Global destabilization remains at the forefront of the global economic conversation, ushered in by the unfortunate war between Ukraine and Russia. Ukraine is the 4th largest supplier of wheat and a large exporter of other food resources; the average American will continue to see pressure in the supermarket as this conflict continues. The sanctions levied against Russia have not had the anticipated effect needed to bring them to the negotiating table as their countermeasures seem to be holding up. Their decade-long work to reduce their foreign debt obligations by nearly half, coupled with a shift to a quasi-gold standard to peg their currency have given them a stronger ability to withstand the sanction. To put it into greater perspective, at the start of the conflict, the Russian Ruble had depreciated from 80 to roughly 120 rubles for every U.S. dollar, but this has since reversed and the ruble has jumped 112% against the dollar since March lows, with one U.S. dollar now being only worth ~58 rubles, putting it above pre-conflict exchange rates. With this perceived stability from Russia, it’s hard to imagine this conflict will end anytime soon.
Directly related to the Ukraine/Russia conflict, the energy crisis continues throughout Europe, hitting countries like Germany incredibly hard. Natural gas and oil prices have gone completely parabolic since 2021, as shown in the graph below. Although the U.S. has more energy independence than Europe, this most certainly brings a negative spillover effect domestically especially if there’s an increased need for the U.S. to export to European countries.
Current U.S. oil drilling efforts – proxied by looking at the online oil drilling rig count, have climbed since the pandemic but are well under pre-pandemic levels. Furthermore, U.S. strategic reserves have been depleted by over 100 million barrels, equal to five days of domestic use since 2020, with the most recent figure putting us at the lowest levels in over thirty-five years. Additionally, OPEC+ recently lowered output projections, reversing course from the increase following President Biden’s visit to Saudi Arabia.
Chinese Relations Tail-Risk
China-Taiwan relations continue to devolve as headlines report Chinese military drills near the shores of Taiwan and countermeasures taken by Taiwan with their recent takedown of a Chinese drone. This increasing tension puts the U.S. in a precarious position as Taiwan is responsible for 56% of global microchip manufacturing. If China were to take control of Taiwan, this could disrupt supply chains. The U.S. is combating this risk with the bipartisan bill passed in July called the CHIPS act which will fund $52 billion toward onshoring microchip production in the U.S. However, this pivot in U.S. foreign trade reliance could be the start of increasing hostility from China as we continue to reduce our overall trade reliance with them. The chart below shows our annual Chinese trade imports– still below 2018 highs.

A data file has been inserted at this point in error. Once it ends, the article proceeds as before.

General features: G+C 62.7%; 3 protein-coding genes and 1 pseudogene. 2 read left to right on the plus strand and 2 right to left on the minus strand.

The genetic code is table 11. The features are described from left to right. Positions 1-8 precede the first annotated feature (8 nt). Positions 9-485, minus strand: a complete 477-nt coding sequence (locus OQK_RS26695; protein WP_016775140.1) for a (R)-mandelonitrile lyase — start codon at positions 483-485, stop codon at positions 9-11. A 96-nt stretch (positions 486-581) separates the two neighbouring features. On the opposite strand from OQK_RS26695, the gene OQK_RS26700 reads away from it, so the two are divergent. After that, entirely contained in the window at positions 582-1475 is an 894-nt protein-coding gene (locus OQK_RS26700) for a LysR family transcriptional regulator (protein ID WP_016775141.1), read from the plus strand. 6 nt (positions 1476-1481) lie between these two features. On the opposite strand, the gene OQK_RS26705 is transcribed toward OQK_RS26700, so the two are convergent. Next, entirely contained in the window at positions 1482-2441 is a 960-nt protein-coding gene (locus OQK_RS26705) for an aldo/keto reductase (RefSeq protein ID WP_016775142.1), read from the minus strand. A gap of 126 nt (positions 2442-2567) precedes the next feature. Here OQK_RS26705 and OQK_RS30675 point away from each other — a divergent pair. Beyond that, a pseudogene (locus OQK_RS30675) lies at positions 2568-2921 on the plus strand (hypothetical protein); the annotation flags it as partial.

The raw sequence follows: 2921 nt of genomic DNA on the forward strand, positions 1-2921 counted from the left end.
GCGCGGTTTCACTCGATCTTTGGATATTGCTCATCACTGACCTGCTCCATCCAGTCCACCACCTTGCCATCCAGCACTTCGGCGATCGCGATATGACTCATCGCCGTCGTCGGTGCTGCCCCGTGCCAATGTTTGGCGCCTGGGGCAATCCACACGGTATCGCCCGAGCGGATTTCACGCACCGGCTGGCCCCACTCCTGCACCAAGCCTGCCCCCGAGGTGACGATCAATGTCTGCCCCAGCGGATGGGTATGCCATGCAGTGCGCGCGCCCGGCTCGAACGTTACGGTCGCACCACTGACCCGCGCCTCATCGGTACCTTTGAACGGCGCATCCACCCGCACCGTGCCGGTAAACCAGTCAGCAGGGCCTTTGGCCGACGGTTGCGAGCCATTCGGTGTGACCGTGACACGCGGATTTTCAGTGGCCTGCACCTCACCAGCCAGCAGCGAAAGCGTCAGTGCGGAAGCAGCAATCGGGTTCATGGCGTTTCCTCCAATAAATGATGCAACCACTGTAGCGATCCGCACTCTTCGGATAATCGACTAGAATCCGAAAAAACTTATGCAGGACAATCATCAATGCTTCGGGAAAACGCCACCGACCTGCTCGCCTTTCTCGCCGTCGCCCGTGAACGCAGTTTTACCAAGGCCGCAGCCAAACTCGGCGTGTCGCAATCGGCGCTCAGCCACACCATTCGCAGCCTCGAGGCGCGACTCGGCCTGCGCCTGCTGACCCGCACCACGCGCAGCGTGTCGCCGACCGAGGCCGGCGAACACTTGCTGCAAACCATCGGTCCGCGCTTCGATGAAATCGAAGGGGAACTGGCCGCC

Softening Housing Market
Since The Great Recession of 07’-08’ single-family home builds have been below historical averages causing both housing shortages and increased prices for both homes and rent. Since 2017, we have seen a near doubling of the cost per square foot for homes making housing affordability very difficult for middle-income Americans. In turn, this could create a feedback loop of unaffordable housing that perpetuates higher rent costs from increased rent demand. If higher interest rates cannot materially bring down home prices, then there becomes an ever-increasing renters’ class that will be at the mercy of landlord price increases thus supporting higher future inflation prints within OER.